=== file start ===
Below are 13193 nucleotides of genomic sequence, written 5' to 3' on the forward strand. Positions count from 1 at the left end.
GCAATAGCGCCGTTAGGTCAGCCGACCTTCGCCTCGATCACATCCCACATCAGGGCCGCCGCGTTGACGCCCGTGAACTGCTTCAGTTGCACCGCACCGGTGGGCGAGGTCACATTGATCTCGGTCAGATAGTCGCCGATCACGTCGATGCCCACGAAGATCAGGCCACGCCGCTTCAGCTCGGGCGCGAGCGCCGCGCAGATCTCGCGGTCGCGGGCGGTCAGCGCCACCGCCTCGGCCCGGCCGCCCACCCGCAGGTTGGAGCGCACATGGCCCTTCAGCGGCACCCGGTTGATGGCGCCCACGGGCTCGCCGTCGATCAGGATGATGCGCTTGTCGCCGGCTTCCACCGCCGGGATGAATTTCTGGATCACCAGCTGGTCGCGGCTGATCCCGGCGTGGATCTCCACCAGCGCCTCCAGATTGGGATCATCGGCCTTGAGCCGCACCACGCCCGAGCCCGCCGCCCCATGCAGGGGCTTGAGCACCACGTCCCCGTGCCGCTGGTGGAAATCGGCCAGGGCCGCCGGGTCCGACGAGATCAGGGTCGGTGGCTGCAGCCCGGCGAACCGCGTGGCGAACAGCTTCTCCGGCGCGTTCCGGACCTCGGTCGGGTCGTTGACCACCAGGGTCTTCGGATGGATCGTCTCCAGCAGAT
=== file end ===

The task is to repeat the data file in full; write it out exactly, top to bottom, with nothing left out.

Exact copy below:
Below are 13193 nucleotides of genomic sequence, written 5' to 3' on the forward strand. Positions count from 1 at the left end.
GCAATAGCGCCGTTAGGTCAGCCGACCTTCGCCTCGATCACATCCCACATCAGGGCCGCCGCGTTGACGCCCGTGAACTGCTTCAGTTGCACCGCACCGGTGGGCGAGGTCACATTGATCTCGGTCAGATAGTCGCCGATCACGTCGATGCCCACGAAGATCAGGCCACGCCGCTTCAGCTCGGGCGCGAGCGCCGCGCAGATCTCGCGGTCGCGGGCGGTCAGCGCCACCGCCTCGGCCCGGCCGCCCACCCGCAGGTTGGAGCGCACATGGCCCTTCAGCGGCACCCGGTTGATGGCGCCCACGGGCTCGCCGTCGATCAGGATGATGCGCTTGTCGCCGGCTTCCACCGCCGGGATGAATTTCTGGATCACCAGCTGGTCGCGGCTGATCCCGGCGTGGATCTCCACCAGCGCCTCCAGATTGGGATCATCGGCCTTGAGCCGCACCACGCCCGAGCCCGCCGCCCCATGCAGGGGCTTGAGCACCACGTCCCCGTGCCGCTGGTGGAAATCGGCCAGGGCCGCCGGGTCCGACGAGATCAGGGTCGGTGGCTGCAGCCCGGCGAACCGCGTGGCGAACAGCTTCTCCGGCGCGTTCCGGACCTCGGTCGGGTCGTTGACCACCAGGGTCTTCGGATGGATCGTCTCCAGCAGAT